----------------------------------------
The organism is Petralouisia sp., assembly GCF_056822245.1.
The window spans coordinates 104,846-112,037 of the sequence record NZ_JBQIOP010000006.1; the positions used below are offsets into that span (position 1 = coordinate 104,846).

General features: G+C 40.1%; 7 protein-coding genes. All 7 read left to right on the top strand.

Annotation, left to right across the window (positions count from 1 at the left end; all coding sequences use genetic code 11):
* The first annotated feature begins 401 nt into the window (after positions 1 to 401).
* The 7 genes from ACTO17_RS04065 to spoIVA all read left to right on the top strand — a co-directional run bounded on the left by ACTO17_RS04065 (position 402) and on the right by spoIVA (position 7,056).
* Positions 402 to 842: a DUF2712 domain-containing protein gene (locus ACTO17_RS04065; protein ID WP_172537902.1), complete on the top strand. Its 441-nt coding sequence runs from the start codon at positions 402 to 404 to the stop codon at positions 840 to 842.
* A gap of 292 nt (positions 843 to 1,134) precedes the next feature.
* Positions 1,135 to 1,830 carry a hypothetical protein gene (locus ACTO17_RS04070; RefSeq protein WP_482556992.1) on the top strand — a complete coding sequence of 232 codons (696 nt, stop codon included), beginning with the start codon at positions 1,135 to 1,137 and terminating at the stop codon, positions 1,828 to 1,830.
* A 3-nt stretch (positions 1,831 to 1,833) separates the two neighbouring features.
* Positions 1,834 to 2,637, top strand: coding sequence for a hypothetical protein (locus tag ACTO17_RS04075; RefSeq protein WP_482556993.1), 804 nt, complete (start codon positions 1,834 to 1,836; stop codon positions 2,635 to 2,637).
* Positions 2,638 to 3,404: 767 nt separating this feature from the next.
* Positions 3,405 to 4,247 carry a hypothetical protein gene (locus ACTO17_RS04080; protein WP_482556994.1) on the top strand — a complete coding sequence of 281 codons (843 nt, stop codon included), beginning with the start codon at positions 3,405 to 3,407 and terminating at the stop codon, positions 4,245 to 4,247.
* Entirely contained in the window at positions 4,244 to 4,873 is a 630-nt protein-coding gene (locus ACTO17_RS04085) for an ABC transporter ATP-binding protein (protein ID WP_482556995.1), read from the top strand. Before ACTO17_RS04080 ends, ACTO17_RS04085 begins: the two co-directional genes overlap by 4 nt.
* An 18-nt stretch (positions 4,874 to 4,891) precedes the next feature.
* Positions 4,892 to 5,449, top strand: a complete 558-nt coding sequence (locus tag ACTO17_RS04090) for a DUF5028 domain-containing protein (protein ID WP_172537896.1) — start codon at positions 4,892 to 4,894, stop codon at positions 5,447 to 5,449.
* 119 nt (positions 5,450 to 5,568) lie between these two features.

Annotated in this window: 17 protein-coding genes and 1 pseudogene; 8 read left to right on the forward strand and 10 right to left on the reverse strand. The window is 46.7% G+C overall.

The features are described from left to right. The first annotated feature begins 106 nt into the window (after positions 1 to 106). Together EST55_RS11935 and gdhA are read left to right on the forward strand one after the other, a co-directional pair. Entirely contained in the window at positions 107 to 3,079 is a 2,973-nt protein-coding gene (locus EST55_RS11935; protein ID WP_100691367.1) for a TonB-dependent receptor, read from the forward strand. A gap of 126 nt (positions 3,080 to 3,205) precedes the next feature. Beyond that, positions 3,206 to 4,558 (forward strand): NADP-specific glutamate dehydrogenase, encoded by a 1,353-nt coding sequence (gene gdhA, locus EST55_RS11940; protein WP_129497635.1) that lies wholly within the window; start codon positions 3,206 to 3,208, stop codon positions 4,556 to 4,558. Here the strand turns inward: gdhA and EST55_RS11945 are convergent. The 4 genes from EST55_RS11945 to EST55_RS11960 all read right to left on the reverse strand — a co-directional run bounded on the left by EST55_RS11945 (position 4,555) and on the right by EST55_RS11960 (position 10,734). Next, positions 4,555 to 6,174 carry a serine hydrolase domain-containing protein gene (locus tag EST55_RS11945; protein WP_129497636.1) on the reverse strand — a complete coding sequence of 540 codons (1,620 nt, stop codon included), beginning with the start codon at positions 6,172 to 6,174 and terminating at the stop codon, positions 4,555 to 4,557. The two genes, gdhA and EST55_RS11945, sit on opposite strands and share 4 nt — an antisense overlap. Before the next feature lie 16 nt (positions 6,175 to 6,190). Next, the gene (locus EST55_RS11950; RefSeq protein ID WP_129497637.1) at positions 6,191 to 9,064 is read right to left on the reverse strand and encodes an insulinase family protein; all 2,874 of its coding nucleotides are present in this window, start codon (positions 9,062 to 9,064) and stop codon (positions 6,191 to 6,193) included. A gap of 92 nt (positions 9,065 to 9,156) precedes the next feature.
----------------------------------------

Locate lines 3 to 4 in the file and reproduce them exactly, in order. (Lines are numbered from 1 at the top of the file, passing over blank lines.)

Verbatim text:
General features: G+C 40.1%; 7 protein-coding genes. All 7 read left to right on the top strand.

Annotation, left to right across the window (positions count from 1 at the left end; all coding sequences use genetic code 11):